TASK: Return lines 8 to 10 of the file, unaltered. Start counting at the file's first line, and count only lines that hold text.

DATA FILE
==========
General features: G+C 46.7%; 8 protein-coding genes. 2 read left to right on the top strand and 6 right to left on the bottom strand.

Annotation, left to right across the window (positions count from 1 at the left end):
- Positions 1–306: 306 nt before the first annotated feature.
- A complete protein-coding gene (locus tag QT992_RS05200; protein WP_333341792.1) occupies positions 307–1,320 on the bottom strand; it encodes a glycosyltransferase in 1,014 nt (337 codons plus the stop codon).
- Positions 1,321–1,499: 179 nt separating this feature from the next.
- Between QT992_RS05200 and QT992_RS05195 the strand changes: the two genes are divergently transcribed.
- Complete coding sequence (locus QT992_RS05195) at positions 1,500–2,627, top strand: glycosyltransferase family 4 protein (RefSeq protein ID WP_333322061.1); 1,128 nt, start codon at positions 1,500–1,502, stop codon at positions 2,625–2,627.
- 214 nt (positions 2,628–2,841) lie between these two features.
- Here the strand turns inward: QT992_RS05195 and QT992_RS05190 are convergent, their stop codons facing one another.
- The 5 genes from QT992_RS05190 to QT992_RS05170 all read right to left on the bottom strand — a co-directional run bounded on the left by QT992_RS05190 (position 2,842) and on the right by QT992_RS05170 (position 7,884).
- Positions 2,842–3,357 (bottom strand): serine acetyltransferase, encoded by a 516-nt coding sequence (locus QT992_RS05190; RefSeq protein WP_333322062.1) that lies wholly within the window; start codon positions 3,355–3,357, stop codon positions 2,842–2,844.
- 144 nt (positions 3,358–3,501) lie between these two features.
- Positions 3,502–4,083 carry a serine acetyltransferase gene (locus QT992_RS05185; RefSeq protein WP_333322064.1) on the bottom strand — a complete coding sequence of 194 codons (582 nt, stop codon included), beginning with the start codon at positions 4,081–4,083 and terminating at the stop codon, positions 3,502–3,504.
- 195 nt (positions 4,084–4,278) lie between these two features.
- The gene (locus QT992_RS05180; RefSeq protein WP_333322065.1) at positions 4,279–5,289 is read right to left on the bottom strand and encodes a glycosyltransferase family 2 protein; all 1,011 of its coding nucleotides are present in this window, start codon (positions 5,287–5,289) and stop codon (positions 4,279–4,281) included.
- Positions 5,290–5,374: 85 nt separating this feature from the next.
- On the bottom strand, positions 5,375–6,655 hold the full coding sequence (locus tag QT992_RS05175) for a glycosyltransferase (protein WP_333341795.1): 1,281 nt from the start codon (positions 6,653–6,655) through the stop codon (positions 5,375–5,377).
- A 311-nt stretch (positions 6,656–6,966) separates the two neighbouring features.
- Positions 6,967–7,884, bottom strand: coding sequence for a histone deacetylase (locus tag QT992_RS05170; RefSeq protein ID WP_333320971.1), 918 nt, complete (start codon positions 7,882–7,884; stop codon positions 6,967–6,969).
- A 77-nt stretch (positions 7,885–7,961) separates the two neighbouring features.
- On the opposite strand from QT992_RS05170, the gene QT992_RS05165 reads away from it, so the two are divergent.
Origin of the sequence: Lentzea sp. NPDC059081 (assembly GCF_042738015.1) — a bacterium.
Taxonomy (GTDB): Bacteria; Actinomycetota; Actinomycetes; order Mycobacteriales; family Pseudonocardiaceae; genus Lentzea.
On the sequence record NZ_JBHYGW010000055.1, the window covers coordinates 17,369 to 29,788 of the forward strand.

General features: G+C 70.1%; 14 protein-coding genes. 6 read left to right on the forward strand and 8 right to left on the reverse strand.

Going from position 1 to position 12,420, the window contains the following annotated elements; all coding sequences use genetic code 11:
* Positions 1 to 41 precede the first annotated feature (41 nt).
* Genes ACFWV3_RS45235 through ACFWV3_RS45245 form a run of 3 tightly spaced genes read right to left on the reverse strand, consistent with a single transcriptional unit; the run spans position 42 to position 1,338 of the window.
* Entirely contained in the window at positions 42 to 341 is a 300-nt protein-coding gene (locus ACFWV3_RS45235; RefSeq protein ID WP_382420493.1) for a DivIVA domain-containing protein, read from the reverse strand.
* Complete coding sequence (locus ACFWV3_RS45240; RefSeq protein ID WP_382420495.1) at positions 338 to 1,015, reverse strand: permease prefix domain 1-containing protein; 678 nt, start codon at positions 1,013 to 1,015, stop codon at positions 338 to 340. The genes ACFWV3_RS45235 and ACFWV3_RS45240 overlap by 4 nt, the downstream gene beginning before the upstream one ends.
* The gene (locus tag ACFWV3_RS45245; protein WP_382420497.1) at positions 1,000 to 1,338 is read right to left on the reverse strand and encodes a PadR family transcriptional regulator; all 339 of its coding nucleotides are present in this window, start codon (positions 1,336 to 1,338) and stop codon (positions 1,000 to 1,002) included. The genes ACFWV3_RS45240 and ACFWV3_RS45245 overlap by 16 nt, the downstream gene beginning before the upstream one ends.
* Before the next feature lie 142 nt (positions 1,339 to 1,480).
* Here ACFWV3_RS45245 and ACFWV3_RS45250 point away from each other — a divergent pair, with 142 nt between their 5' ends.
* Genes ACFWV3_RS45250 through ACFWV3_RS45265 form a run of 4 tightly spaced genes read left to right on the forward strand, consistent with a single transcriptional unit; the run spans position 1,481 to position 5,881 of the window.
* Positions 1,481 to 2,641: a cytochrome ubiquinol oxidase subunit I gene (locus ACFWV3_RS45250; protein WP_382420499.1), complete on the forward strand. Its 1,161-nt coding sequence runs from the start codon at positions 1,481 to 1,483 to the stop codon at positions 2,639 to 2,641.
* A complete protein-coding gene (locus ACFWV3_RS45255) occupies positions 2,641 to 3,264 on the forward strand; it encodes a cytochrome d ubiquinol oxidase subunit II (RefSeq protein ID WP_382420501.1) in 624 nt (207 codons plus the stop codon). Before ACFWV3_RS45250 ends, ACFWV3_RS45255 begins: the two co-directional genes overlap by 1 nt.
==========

- 214 nt (positions 2,628–2,841) lie between these two features.
- Here the strand turns inward: QT992_RS05195 and QT992_RS05190 are convergent, their stop codons facing one another.
- The 5 genes from QT992_RS05190 to QT992_RS05170 all read right to left on the bottom strand — a co-directional run bounded on the left by QT992_RS05190 (position 2,842) and on the right by QT992_RS05170 (position 7,884).